Since the late 1980s the international relief community has seen its resources and personnel stressed beyond capacity by humanitarian crises--large-scale, man-made catastrophes such as the conflicts in Somalia, Bosnia, Rwanda, Chechnya, Zaire, and elsewhere. Waged within collapsing states, political and ethnic strife targets civilians, causes mass population dislocation and widespread human rights abuses, and impedes the efforts of relief organizations to respond effectively. Covering topics ranging from emergency public health measures to the psychological trauma of relief workers, this volume presents both a seasoned assessment of current practice and proposals for improving operational efforts in the future. The discussion also raises important questions relating to the definition and direction of the overall humanitarian mission.
The editors have assembled the thoughts and experiences of many of the leaders in the field of humanitarian relief. [Humanitarian Crises] reflects the collective wisdom garnered from the experiences of nongovernmental organizations and the United Nations in responding to crises in the Middle East, Asia, Africa, and the former Yugoslavia. It is rich in thoughtful discussion of the complexity of such crises and the limitations as well as the successes of humanitarian-relief programs.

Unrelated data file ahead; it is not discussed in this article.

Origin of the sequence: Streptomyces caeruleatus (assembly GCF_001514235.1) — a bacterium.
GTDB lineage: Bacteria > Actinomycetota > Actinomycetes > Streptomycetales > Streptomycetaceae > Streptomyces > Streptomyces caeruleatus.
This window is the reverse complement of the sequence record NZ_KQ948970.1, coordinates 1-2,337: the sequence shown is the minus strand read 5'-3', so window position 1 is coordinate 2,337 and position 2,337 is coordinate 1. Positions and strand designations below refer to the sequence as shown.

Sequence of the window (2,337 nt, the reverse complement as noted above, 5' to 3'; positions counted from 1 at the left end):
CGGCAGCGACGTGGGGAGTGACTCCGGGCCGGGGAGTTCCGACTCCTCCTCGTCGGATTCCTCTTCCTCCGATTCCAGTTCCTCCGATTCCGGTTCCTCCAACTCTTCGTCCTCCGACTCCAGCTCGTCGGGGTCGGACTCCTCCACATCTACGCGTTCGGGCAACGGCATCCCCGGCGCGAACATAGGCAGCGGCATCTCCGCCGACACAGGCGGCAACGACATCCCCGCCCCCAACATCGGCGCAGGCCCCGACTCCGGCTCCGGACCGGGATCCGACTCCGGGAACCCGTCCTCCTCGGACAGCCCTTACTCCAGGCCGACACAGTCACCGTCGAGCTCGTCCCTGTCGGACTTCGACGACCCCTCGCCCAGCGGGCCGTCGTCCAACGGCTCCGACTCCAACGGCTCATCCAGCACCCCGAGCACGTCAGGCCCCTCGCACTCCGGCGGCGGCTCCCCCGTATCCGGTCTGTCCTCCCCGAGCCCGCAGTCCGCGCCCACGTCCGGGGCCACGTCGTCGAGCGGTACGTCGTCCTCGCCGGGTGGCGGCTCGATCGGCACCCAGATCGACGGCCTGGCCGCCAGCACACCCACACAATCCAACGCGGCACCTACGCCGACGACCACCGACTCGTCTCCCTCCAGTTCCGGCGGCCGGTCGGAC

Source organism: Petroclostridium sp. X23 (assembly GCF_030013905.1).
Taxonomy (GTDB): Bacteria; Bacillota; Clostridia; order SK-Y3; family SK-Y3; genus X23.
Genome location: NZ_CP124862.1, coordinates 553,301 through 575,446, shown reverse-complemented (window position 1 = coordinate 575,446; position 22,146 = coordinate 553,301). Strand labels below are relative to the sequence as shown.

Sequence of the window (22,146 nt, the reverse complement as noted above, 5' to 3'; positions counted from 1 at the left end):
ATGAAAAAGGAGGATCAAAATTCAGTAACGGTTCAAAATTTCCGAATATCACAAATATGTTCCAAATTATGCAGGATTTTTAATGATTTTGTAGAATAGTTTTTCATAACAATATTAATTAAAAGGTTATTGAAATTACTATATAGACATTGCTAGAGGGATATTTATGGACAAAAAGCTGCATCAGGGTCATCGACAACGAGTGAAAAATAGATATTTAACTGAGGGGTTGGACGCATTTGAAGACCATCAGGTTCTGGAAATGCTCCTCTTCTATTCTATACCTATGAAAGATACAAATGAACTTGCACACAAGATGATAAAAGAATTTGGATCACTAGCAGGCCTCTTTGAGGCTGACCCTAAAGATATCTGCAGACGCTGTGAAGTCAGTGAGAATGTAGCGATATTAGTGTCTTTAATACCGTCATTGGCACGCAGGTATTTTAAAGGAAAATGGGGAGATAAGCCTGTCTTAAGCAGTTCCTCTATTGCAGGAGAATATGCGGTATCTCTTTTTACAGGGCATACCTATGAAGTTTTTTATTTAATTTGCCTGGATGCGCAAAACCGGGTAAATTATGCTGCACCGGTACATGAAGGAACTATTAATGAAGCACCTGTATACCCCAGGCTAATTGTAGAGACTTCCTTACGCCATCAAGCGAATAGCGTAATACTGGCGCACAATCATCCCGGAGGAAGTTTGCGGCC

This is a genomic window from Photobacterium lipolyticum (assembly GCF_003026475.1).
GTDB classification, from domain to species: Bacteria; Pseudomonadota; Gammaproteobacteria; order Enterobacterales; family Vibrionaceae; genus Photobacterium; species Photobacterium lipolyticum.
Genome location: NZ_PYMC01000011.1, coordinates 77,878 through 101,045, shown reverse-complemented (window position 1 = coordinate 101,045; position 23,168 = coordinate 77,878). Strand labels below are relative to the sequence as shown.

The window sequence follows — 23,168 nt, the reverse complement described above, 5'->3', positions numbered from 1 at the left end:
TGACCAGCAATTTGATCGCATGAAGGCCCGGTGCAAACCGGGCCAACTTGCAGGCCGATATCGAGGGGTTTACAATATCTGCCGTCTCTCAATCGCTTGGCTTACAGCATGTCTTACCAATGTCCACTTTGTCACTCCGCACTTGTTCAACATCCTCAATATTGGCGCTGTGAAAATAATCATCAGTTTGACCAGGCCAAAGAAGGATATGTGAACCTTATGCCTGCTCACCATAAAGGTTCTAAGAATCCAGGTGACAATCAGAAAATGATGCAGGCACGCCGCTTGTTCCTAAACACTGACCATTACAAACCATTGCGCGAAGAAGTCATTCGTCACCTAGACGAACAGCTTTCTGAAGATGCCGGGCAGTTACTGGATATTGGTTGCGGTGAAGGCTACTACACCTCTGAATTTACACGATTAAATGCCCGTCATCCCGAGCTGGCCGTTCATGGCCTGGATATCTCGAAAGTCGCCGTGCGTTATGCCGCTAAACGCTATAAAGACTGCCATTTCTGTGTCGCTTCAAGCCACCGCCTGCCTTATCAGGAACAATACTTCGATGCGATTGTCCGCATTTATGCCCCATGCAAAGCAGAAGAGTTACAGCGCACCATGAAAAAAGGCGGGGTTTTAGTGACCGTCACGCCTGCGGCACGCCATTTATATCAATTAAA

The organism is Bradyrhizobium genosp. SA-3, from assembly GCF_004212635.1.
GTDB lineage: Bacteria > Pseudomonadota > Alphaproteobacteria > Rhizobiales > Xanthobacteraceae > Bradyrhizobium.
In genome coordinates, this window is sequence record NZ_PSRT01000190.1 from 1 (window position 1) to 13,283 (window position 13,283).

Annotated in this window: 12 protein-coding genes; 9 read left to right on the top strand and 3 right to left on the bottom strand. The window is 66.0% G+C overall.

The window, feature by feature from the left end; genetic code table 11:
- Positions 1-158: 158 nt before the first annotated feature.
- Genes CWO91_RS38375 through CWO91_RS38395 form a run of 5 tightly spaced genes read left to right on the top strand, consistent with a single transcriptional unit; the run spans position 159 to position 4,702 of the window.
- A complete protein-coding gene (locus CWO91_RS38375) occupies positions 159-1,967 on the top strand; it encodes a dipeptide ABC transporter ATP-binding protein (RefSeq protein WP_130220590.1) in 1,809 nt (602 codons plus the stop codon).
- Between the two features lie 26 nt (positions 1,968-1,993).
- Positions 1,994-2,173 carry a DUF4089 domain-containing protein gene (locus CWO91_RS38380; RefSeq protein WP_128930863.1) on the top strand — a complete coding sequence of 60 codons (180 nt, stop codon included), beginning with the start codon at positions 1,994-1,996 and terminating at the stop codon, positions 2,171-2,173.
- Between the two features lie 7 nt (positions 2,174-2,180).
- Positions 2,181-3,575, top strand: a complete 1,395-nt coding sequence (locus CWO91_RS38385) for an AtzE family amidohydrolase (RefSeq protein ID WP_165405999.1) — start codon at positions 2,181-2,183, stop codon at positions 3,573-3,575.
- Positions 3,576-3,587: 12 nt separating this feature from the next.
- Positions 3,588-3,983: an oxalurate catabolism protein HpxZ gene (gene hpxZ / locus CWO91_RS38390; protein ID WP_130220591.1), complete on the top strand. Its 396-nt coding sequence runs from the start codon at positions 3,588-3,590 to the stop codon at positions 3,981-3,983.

Peace-keeping operations which are not based on the humanitarian dimension are useless and doomed. This book will help us to understand that reality, too often forgotten.
"Humanitarian crisis" is a term of the nineties that denotes the extreme suffering of tens of millions of people driven from their homes--dependent on humanitarian aid and destitute for lack of shelter, security, food, clean water, and basic care. These emergencies can be sudden-onset events or last for years of civil strife. The health impact is evident, but not well studied or documented. A body of knowledge related to the adverse health effects of humanitarian crises is now accumulating, but it requires careful analysis so we can apply the experience gained during one emergency to the management of the next. Humanitarian Crises provides the results of such analysis as well as practical recommendations about how to apply these painfully learned lessons.
- 400 pages
- 6-1/8 x 9-1/4 inches
- Harvard University Press
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